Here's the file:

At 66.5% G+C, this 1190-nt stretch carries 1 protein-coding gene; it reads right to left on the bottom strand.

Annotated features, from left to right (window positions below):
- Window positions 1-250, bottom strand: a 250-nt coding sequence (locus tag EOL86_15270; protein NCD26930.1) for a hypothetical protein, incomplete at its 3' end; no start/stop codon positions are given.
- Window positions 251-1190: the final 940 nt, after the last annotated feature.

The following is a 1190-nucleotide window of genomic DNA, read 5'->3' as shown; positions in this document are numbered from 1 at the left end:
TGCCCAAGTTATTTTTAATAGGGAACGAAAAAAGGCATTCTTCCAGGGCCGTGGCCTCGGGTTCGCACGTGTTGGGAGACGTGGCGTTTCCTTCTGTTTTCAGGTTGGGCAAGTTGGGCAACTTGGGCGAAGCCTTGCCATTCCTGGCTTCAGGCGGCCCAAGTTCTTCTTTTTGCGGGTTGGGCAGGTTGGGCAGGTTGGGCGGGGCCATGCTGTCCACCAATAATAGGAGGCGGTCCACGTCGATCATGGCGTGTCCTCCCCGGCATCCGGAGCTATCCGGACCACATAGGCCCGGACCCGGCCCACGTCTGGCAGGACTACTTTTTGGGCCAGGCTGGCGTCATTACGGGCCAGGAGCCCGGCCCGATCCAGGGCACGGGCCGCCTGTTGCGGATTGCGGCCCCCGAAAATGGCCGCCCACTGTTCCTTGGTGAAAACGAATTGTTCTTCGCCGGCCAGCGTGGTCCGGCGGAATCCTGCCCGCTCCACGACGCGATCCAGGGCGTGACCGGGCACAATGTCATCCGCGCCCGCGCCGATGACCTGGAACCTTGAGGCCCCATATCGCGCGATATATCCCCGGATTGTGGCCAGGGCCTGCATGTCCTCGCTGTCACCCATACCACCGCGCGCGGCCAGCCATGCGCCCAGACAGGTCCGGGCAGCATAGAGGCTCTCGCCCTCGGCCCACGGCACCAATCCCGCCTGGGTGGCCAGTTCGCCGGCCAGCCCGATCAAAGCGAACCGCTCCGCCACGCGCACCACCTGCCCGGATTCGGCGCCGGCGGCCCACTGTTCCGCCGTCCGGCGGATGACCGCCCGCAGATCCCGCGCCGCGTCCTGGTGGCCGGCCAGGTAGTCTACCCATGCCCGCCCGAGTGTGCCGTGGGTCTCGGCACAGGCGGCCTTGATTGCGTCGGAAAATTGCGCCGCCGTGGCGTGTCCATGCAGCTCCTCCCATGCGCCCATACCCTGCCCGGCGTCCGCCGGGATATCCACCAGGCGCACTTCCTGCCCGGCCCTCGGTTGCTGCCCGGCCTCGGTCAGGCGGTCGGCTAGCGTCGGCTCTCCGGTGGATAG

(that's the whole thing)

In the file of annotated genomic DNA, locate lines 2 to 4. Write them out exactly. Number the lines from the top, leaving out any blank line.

Annotated features, from left to right (window positions below):
- Window positions 1-250, bottom strand: a 250-nt coding sequence (locus tag EOL86_15270; protein NCD26930.1) for a hypothetical protein, incomplete at its 3' end; no start/stop codon positions are given.
- Window positions 251-1190: the final 940 nt, after the last annotated feature.